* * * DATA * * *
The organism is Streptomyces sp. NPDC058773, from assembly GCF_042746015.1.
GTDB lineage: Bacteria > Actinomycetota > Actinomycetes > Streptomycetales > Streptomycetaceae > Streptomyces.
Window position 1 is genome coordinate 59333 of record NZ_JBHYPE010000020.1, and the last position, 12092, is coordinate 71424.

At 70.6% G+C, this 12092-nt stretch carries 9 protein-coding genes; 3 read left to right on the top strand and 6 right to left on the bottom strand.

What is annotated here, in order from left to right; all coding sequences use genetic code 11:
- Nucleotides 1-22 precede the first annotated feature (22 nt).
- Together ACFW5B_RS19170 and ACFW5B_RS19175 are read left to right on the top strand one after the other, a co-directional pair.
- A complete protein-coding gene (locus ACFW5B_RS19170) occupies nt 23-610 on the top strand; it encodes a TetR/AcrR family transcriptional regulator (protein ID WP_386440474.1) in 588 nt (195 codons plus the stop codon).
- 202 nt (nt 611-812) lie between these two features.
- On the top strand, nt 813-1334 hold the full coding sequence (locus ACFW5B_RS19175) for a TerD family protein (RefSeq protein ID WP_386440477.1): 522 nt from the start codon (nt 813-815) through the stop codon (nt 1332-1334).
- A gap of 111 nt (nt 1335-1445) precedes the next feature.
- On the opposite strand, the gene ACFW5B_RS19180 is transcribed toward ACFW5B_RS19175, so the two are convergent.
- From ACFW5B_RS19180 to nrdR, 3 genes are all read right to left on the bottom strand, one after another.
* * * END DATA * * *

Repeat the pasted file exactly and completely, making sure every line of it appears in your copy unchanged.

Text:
The organism is Streptomyces sp. NPDC058773, from assembly GCF_042746015.1.
GTDB lineage: Bacteria > Actinomycetota > Actinomycetes > Streptomycetales > Streptomycetaceae > Streptomyces.
Window position 1 is genome coordinate 59333 of record NZ_JBHYPE010000020.1, and the last position, 12092, is coordinate 71424.

At 70.6% G+C, this 12092-nt stretch carries 9 protein-coding genes; 3 read left to right on the top strand and 6 right to left on the bottom strand.

What is annotated here, in order from left to right; all coding sequences use genetic code 11:
- Nucleotides 1-22 precede the first annotated feature (22 nt).
- Together ACFW5B_RS19170 and ACFW5B_RS19175 are read left to right on the top strand one after the other, a co-directional pair.
- A complete protein-coding gene (locus ACFW5B_RS19170) occupies nt 23-610 on the top strand; it encodes a TetR/AcrR family transcriptional regulator (protein ID WP_386440474.1) in 588 nt (195 codons plus the stop codon).
- 202 nt (nt 611-812) lie between these two features.
- On the top strand, nt 813-1334 hold the full coding sequence (locus ACFW5B_RS19175) for a TerD family protein (RefSeq protein ID WP_386440477.1): 522 nt from the start codon (nt 813-815) through the stop codon (nt 1332-1334).
- A gap of 111 nt (nt 1335-1445) precedes the next feature.
- On the opposite strand, the gene ACFW5B_RS19180 is transcribed toward ACFW5B_RS19175, so the two are convergent.
- From ACFW5B_RS19180 to nrdR, 3 genes are all read right to left on the bottom strand, one after another.